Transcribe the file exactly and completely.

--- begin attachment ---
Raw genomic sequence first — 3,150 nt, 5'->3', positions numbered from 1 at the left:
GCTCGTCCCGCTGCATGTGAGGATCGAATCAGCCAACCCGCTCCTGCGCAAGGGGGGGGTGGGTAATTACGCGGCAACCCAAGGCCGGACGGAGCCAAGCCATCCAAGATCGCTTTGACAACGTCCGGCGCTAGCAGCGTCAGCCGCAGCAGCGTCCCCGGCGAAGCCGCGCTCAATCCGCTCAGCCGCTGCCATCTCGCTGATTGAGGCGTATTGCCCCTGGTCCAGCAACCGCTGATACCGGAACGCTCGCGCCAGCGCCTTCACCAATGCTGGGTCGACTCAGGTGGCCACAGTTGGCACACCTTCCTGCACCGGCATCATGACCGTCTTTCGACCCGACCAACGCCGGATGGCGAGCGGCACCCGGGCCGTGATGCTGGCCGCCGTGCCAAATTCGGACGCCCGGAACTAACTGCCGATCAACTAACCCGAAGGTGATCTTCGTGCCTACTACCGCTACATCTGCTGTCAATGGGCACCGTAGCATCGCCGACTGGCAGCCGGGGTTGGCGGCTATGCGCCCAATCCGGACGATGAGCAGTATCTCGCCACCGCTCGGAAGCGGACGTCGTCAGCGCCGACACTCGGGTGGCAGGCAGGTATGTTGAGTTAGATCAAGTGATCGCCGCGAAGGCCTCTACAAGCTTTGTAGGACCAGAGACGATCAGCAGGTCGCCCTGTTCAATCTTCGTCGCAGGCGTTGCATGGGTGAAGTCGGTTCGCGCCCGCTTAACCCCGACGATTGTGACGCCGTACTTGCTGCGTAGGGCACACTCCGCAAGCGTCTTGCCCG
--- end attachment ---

Raw genomic sequence first — 3,150 nt, 5'->3', positions numbered from 1 at the left:
GCTCGTCCCGCTGCATGTGAGGATCGAATCAGCCAACCCGCTCCTGCGCAAGGGGGGGGTGGGTAATTACGCGGCAACCCAAGGCCGGACGGAGCCAAGCCATCCAAGATCGCTTTGACAACGTCCGGCGCTAGCAGCGTCAGCCGCAGCAGCGTCCCCGGCGAAGCCGCGCTCAATCCGCTCAGCCGCTGCCATCTCGCTGATTGAGGCGTATTGCCCCTGGTCCAGCAACCGCTGATACCGGAACGCTCGCGCCAGCGCCTTCACCAATGCTGGGTCGACTCAGGTGGCCACAGTTGGCACACCTTCCTGCACCGGCATCATGACCGTCTTTCGACCCGACCAACGCCGGATGGCGAGCGGCACCCGGGCCGTGATGCTGGCCGCCGTGCCAAATTCGGACGCCCGGAACTAACTGCCGATCAACTAACCCGAAGGTGATCTTCGTGCCTACTACCGCTACATCTGCTGTCAATGGGCACCGTAGCATCGCCGACTGGCAGCCGGGGTTGGCGGCTATGCGCCCAATCCGGACGATGAGCAGTATCTCGCCACCGCTCGGAAGCGGACGTCGTCAGCGCCGACACTCGGGTGGCAGGCAGGTATGTTGAGTTAGATCAAGTGATCGCCGCGAAGGCCTCTACAAGCTTTGTAGGACCAGAGACGATCAGCAGGTCGCCCTGTTCAATCTTCGTCGCAGGCGTTGCATGGGTGAAGTCGGTTCGCGCCCGCTTAACCCCGACGATTGTGACGCCGTACTTGCTGCGTAGGGCACACTCCGCAAGCGTCTTGCCCG